It’s been a busy week here. Besides the fact that it rained last weekend, while I was gone to a wedding; this week has been spent dealing with mud, gathering/shipping calves, and getting the barn ready for winter so I’ll have someplace semi-warm to ride. I’m realizing that warm is a relative term, as this week it’s also been cold- by my standards that is- mid 40s during the day- low 20s at night.
Thursday we went to gather pairs (cows and their calves) in a 6000 acre pasture. Did you hear me say 6000 acres? Let me say it again. SIX THOUSAND. Yes. One pasture. We drove in 4 miles, parked got on horseback, and then rode probably another mile and a half- 2 miles, to the north end of the pasture. Then we started back to the south-and had to go west (a total of probably 7 miles, not counting all the zig-zagging you do to make sure you haven’t missed any in a draw or a ravine. This began at about 9:30 am. We were back with what we thought were all the pairs, by around 2pm.
We stopped for lunch, went to grab our trailer, that contained fresh horses, and got a count of the pairs. We were short some but regardless, began the sorting. We sorted this time, to take all the heifer calves (girls) and their mamas, away from the rest of the herd. They (the heifers only) were going to be shipped back to the main ranch to get weaned and the steer calves were going to the sale the next day. To do this you have to hold the herd, while someone rides in and cuts out the pair (mama cow and calf) that you need for that day’s business. That was going well, and then we were asked, Zach and I, if we’d go chase down the missing pairs.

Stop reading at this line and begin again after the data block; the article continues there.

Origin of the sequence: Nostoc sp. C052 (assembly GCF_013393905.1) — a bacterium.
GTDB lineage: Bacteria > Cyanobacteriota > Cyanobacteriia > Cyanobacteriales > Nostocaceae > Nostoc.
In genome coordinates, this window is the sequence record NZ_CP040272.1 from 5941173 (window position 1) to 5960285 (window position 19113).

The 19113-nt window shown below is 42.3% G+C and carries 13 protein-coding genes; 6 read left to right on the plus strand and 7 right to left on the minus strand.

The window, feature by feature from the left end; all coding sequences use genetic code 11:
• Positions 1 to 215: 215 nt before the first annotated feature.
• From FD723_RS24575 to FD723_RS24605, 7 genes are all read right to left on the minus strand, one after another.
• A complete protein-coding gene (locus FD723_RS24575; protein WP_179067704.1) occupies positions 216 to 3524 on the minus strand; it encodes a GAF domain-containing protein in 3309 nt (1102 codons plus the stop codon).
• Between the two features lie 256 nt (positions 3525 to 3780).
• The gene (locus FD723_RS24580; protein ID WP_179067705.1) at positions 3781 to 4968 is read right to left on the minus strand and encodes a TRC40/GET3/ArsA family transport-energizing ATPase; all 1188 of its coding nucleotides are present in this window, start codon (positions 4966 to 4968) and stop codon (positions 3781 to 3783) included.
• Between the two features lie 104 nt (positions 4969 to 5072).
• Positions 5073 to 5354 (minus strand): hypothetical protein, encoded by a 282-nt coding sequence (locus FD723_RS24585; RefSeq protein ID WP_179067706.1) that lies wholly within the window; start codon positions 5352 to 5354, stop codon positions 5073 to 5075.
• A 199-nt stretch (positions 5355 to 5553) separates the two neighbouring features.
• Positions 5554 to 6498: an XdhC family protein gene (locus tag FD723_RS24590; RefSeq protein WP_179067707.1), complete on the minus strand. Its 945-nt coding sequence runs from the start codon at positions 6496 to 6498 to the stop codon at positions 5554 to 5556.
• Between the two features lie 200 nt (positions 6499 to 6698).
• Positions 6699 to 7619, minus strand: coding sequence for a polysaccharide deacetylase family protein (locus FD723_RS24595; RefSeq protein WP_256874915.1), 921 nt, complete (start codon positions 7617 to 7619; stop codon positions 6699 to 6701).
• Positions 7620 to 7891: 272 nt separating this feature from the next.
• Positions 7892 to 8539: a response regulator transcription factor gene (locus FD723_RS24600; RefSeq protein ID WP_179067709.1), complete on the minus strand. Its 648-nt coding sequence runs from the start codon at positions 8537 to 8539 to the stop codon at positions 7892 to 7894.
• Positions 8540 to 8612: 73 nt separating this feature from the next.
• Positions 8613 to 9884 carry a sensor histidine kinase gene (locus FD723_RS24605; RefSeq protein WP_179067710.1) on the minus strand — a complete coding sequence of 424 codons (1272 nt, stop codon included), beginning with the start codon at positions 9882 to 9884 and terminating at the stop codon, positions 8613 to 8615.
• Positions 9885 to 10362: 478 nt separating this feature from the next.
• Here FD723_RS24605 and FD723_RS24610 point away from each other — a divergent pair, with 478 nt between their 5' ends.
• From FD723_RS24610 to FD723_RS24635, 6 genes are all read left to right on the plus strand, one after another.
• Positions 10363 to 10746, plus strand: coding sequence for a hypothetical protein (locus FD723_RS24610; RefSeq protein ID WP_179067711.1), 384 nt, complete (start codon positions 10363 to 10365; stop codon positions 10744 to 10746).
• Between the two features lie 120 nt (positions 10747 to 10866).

Both of us were on fat, out of shape horses, that haven’t had much outside riding, and we had to travel a mile and half back east and then a quarter mile to the south to find the cows, who then turned tail and ran off another quarter mile to the north before we finally got them lined out.
By the time we got back to the ranch that night it was about 8:30pm and we still had to unload our horses, unsaddle and feed broodmares (female horses that only have babies as their job).
And we were going to start the whole thing over again the next morning, as the steer calves were going to the sale. Luckily all the cows were in a 20 acre trap (basically just a small pasture) where we’d sorted the day before, so it was easy to gather them. We were done gathering, sorting, and had them loaded on to trucks by noon.
Needless to say, my ass and legs have been a little sore. I ride everyday, but not like that. I am relatively surprised that it wore me out like that. It’s done now, and I’m so glad!
Next up will be shipping our calves- and there might be some other folks to help in the meantime. I won’t be around when these calves get shipped. I’ll be back in Texas that week for a visit.